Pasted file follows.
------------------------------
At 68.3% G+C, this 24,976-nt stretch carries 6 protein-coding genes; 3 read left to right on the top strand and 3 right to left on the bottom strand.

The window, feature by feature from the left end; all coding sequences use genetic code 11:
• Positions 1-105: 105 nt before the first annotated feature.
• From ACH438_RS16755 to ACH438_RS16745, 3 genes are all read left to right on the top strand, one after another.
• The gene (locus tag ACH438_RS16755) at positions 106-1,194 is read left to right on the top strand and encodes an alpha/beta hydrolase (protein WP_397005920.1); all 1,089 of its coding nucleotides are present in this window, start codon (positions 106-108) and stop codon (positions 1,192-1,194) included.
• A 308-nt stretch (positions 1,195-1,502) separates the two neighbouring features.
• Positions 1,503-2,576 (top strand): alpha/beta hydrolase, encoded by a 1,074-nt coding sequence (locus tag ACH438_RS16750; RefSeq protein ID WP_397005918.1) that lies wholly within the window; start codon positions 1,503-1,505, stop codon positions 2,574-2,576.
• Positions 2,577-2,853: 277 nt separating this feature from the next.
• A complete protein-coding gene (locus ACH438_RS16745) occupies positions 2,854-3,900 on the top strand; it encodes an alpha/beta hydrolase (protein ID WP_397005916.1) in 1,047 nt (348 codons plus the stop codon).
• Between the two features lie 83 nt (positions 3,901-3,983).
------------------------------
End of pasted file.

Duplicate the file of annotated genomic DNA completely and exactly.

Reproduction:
At 68.3% G+C, this 24,976-nt stretch carries 6 protein-coding genes; 3 read left to right on the top strand and 3 right to left on the bottom strand.

The window, feature by feature from the left end; all coding sequences use genetic code 11:
• Positions 1-105: 105 nt before the first annotated feature.
• From ACH438_RS16755 to ACH438_RS16745, 3 genes are all read left to right on the top strand, one after another.
• The gene (locus tag ACH438_RS16755) at positions 106-1,194 is read left to right on the top strand and encodes an alpha/beta hydrolase (protein WP_397005920.1); all 1,089 of its coding nucleotides are present in this window, start codon (positions 106-108) and stop codon (positions 1,192-1,194) included.
• A 308-nt stretch (positions 1,195-1,502) separates the two neighbouring features.
• Positions 1,503-2,576 (top strand): alpha/beta hydrolase, encoded by a 1,074-nt coding sequence (locus tag ACH438_RS16750; RefSeq protein ID WP_397005918.1) that lies wholly within the window; start codon positions 1,503-1,505, stop codon positions 2,574-2,576.
• Positions 2,577-2,853: 277 nt separating this feature from the next.
• A complete protein-coding gene (locus ACH438_RS16745) occupies positions 2,854-3,900 on the top strand; it encodes an alpha/beta hydrolase (protein ID WP_397005916.1) in 1,047 nt (348 codons plus the stop codon).
• Between the two features lie 83 nt (positions 3,901-3,983).